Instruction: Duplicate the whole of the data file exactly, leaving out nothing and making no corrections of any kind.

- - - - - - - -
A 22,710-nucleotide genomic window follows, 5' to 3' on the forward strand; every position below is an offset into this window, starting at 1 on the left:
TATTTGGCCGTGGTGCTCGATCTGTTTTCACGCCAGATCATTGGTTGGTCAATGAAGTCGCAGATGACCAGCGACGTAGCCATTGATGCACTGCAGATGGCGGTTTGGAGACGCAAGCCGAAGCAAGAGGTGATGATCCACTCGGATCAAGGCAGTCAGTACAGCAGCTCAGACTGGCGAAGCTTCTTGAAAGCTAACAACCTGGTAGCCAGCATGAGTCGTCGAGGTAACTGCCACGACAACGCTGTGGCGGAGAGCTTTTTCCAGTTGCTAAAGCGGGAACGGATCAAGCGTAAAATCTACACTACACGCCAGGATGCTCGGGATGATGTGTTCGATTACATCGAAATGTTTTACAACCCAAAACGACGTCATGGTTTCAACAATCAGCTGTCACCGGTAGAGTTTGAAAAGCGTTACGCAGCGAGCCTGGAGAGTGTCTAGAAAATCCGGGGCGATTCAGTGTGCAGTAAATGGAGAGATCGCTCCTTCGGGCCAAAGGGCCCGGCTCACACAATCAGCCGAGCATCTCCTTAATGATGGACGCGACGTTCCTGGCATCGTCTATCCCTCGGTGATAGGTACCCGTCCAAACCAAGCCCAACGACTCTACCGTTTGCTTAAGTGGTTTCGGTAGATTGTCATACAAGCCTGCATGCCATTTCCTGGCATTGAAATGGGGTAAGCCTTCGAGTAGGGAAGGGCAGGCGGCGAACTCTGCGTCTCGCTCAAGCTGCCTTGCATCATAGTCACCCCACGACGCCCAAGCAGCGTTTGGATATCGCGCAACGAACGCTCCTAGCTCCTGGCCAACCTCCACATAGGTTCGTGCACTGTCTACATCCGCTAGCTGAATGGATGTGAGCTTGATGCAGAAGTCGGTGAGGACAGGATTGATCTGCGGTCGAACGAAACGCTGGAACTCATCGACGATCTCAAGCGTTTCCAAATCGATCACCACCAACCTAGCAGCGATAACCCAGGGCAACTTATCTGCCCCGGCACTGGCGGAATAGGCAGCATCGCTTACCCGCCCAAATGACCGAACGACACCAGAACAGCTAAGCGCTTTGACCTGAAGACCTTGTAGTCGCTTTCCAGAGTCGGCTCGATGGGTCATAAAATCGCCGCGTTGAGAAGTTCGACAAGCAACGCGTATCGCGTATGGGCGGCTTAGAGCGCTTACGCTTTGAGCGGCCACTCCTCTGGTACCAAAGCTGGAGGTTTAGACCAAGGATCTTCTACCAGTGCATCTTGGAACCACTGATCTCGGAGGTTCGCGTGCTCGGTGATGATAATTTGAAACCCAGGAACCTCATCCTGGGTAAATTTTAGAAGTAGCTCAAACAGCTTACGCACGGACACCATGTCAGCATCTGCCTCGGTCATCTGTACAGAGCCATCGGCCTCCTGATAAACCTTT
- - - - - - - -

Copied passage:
A 22,710-nucleotide genomic window follows, 5' to 3' on the forward strand; every position below is an offset into this window, starting at 1 on the left:
TATTTGGCCGTGGTGCTCGATCTGTTTTCACGCCAGATCATTGGTTGGTCAATGAAGTCGCAGATGACCAGCGACGTAGCCATTGATGCACTGCAGATGGCGGTTTGGAGACGCAAGCCGAAGCAAGAGGTGATGATCCACTCGGATCAAGGCAGTCAGTACAGCAGCTCAGACTGGCGAAGCTTCTTGAAAGCTAACAACCTGGTAGCCAGCATGAGTCGTCGAGGTAACTGCCACGACAACGCTGTGGCGGAGAGCTTTTTCCAGTTGCTAAAGCGGGAACGGATCAAGCGTAAAATCTACACTACACGCCAGGATGCTCGGGATGATGTGTTCGATTACATCGAAATGTTTTACAACCCAAAACGACGTCATGGTTTCAACAATCAGCTGTCACCGGTAGAGTTTGAAAAGCGTTACGCAGCGAGCCTGGAGAGTGTCTAGAAAATCCGGGGCGATTCAGTGTGCAGTAAATGGAGAGATCGCTCCTTCGGGCCAAAGGGCCCGGCTCACACAATCAGCCGAGCATCTCCTTAATGATGGACGCGACGTTCCTGGCATCGTCTATCCCTCGGTGATAGGTACCCGTCCAAACCAAGCCCAACGACTCTACCGTTTGCTTAAGTGGTTTCGGTAGATTGTCATACAAGCCTGCATGCCATTTCCTGGCATTGAAATGGGGTAAGCCTTCGAGTAGGGAAGGGCAGGCGGCGAACTCTGCGTCTCGCTCAAGCTGCCTTGCATCATAGTCACCCCACGACGCCCAAGCAGCGTTTGGATATCGCGCAACGAACGCTCCTAGCTCCTGGCCAACCTCCACATAGGTTCGTGCACTGTCTACATCCGCTAGCTGAATGGATGTGAGCTTGATGCAGAAGTCGGTGAGGACAGGATTGATCTGCGGTCGAACGAAACGCTGGAACTCATCGACGATCTCAAGCGTTTCCAAATCGATCACCACCAACCTAGCAGCGATAACCCAGGGCAACTTATCTGCCCCGGCACTGGCGGAATAGGCAGCATCGCTTACCCGCCCAAATGACCGAACGACACCAGAACAGCTAAGCGCTTTGACCTGAAGACCTTGTAGTCGCTTTCCAGAGTCGGCTCGATGGGTCATAAAATCGCCGCGTTGAGAAGTTCGACAAGCAACGCGTATCGCGTATGGGCGGCTTAGAGCGCTTACGCTTTGAGCGGCCACTCCTCTGGTACCAAAGCTGGAGGTTTAGACCAAGGATCTTCTACCAGTGCATCTTGGAACCACTGATCTCGGAGGTTCGCGTGCTCGGTGATGATAATTTGAAACCCAGGAACCTCATCCTGGGTAAATTTTAGAAGTAGCTCAAACAGCTTACGCACGGACACCATGTCAGCATCTGCCTCGGTCATCTGTACAGAGCCATCGGCCTCCTGATAAACCTTT